Sequencing genes in silico using single nucleotide polymorphisms
1 Division of Public Health Sciences, Fred Hutchinson Cancer Research Center, Seattle, WA, 98109, USA
2 Division of Clinical Research, Fred Hutchinson Cancer Research Center, Seattle, WA, 98109, USA
3 School of Medicine, University of Washington, Seattle, WA, 98195, USA
BMC Genetics 2012, 13:6 doi:10.1186/1471-2156-13-6Published: 30 January 2012
The advent of high throughput sequencing technology has enabled the 1000 Genomes Project Pilot 3 to generate complete sequence data for more than 906 genes and 8,140 exons representing 697 subjects. The 1000 Genomes database provides a critical opportunity for further interpreting disease associations with single nucleotide polymorphisms (SNPs) discovered from genetic association studies. Currently, direct sequencing of candidate genes or regions on a large number of subjects remains both cost- and time-prohibitive.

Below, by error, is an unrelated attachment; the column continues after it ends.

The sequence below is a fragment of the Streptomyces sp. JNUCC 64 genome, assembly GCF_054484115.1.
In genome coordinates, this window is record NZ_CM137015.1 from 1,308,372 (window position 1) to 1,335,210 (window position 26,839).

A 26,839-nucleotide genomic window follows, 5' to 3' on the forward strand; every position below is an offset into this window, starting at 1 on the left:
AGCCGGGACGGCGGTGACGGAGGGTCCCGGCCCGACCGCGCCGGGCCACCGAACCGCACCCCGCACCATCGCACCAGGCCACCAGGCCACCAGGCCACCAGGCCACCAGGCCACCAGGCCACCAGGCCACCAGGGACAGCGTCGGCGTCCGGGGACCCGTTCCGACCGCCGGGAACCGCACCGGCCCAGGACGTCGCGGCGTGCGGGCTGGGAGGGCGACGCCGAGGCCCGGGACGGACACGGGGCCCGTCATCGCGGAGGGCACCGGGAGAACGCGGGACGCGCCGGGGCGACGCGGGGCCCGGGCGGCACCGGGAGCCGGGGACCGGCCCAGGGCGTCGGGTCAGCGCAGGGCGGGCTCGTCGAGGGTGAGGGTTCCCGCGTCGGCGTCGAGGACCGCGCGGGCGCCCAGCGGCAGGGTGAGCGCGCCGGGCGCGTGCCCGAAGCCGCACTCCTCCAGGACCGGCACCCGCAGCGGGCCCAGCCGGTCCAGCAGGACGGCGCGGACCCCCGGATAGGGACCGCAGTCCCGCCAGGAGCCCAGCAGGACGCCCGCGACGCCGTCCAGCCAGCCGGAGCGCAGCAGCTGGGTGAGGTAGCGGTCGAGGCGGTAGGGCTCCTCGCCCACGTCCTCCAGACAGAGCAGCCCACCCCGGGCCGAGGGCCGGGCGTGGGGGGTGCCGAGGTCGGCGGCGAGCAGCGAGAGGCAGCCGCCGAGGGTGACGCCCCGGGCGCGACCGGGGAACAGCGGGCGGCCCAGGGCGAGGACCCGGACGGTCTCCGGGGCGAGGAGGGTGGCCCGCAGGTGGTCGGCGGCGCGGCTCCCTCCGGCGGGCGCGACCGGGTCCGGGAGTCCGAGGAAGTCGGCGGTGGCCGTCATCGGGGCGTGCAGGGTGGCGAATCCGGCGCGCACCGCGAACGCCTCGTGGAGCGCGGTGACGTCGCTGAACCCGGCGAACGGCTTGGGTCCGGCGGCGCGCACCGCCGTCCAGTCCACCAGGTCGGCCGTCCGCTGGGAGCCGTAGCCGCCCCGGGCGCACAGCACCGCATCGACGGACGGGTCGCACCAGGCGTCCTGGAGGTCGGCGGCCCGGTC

To accelerate the translation from discovery to functional studies, we propose an
Prior to the general availability of routine sequencing of all subjects, the ISS method proposed here provides a time- and cost-effective approach to broadening the characterization of disease associated SNPs and regions, and facilitating the prioritization of candidate genes for more detailed functional and mechanistic studies.